The problem is that people hear the word “battery” or “lithium” and immediately they think of the LiPo starter batteries they know of which can go thermal if physically damaged or overcharged and seem to be the ones with the most dramatic videos on youtube. The battery pack in the SP140 does NOT use this chemistry.
There are many variations in lithium chemistry for batteries with the safest (from a fire standpoint) being LiFePo4 or Lithium Iron Phosphate. If these are abused, the worst they do is just ooze their innards.
In 2017 the FAA did a fire hazard analysis on the various lithium chemistries. This predates the 21700 cell found in the SP140 however the analysis did include the 18650 cell which I believe has a similar chemistry but again even in this cell type there are variations such as the Tesla versions that utilize silicon in the anode for improved performance.
The chemistry of the SP140 is lithium nickel manganese cobalt oxide as stated in a post above.
For those concerned about the fire hazard, this is an interesting read. You can find the report at the link below.
And and a partridge in a pear tree…
In the early days of X4 some pilots had a jettison system for dropping the LiPOs in the event of a fire. Seemed a good plan but this seemed to be abandoned due to maybe the system not being very reliable plus I think the consensus was that the fire risk is extremely low in flight. There is more of a risk when charging or particularly if damaged. I am just at the stage of mounting the batteries on my X4 kit and I’ve gone with the 3D printed rails but I might add a bit of fireproof material between the pilot and the batteries.
Is not the same risk with fires in oil liquid fuel?
The risk is different of course. Both extremely low.
The thing with internal combustion engines and fuel fire risk is that we have 100+ years of use and abuse. We all grew up around cars and other ICE powered equipment. We’re all very familiar and comfortable with the risks and how to handle gasoline so that it doesn’t go boom (and it does go boom). Basically ensure there are no open flames or sources of ignition near a refuel operation or a container and you’re good.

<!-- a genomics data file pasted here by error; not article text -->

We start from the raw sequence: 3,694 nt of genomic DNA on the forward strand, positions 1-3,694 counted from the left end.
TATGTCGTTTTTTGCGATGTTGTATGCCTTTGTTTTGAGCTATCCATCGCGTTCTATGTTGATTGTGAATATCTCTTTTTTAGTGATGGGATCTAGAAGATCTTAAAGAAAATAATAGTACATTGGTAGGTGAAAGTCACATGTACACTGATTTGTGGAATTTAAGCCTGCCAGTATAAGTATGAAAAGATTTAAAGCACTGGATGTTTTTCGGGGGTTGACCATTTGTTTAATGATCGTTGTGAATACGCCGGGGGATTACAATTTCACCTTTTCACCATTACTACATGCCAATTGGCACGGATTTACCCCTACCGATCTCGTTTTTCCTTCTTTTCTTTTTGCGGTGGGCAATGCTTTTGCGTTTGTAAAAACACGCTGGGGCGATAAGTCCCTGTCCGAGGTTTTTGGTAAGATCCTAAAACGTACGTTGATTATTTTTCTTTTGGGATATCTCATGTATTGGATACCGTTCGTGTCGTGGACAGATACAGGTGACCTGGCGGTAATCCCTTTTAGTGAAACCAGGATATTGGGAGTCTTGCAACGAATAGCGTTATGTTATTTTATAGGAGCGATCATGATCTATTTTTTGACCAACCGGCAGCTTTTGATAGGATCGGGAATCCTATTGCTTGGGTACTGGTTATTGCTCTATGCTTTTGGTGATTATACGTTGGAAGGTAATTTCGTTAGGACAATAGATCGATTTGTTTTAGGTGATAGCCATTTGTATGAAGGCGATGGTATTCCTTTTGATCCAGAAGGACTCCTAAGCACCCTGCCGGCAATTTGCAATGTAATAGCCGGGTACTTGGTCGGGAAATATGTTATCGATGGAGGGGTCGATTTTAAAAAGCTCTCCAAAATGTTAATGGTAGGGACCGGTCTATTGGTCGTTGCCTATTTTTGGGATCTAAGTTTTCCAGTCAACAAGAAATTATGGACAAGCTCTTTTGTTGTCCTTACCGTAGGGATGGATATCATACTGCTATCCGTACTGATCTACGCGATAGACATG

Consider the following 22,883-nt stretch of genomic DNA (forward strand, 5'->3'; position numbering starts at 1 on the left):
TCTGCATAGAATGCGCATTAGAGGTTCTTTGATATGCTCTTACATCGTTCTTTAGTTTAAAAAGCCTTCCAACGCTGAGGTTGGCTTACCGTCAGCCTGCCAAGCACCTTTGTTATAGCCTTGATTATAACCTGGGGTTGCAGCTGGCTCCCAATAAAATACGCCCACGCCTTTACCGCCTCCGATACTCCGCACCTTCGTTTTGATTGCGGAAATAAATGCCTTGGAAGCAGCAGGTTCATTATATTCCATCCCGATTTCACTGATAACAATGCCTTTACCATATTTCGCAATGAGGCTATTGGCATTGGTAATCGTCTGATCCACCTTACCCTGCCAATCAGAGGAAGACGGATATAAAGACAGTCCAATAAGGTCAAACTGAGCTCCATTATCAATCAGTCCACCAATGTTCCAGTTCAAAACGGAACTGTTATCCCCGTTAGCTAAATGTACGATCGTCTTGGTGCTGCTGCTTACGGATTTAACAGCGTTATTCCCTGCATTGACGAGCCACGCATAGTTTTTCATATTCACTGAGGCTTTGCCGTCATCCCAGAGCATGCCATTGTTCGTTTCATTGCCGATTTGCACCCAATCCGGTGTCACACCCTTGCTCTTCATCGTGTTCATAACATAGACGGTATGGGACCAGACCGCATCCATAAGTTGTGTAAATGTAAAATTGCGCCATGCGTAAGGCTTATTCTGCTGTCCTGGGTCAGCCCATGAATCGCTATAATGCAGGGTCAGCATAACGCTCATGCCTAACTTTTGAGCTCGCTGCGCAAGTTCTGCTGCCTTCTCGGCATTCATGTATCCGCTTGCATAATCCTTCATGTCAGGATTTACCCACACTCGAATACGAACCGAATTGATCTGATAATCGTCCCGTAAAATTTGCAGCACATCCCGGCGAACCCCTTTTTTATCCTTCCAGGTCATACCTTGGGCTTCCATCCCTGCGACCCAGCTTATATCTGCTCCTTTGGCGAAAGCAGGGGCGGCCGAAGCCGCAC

LiPo batteries are a relatively new thing for most people - cell phone experience not withstanding. They can vent with flame (burn violently but not explode) if they are damaged, shorted, overheated or overcharged. The latter two require some serious intent or very poor attention. Verify and supervise the charge operation. Ensure it can’t run over. Size the battery correctly for the load. Don’t charge a damaged battery. Use plugs that are covered to prevent accidental short.
BOEING, the jet airliner manufacturer, had a problem with Lithium batteries.
They caught on fire and caused some problems.
Their fix was to enclose them in metal boxes. That apparently satisfied the FAA
so the jets could fly again.
Sorry, I didn’t see the actual memo so I can’t tell you what the chemistry is but I know what the fix was.
The only thing I can say is I have seen a Lithium Battery fire and they are very hard to put out. They are almost as stuborn to put out as a metal fire. For those who have not experienced this, you have to use a special extinguishment powder to put the metal fire out. Water won’t do it.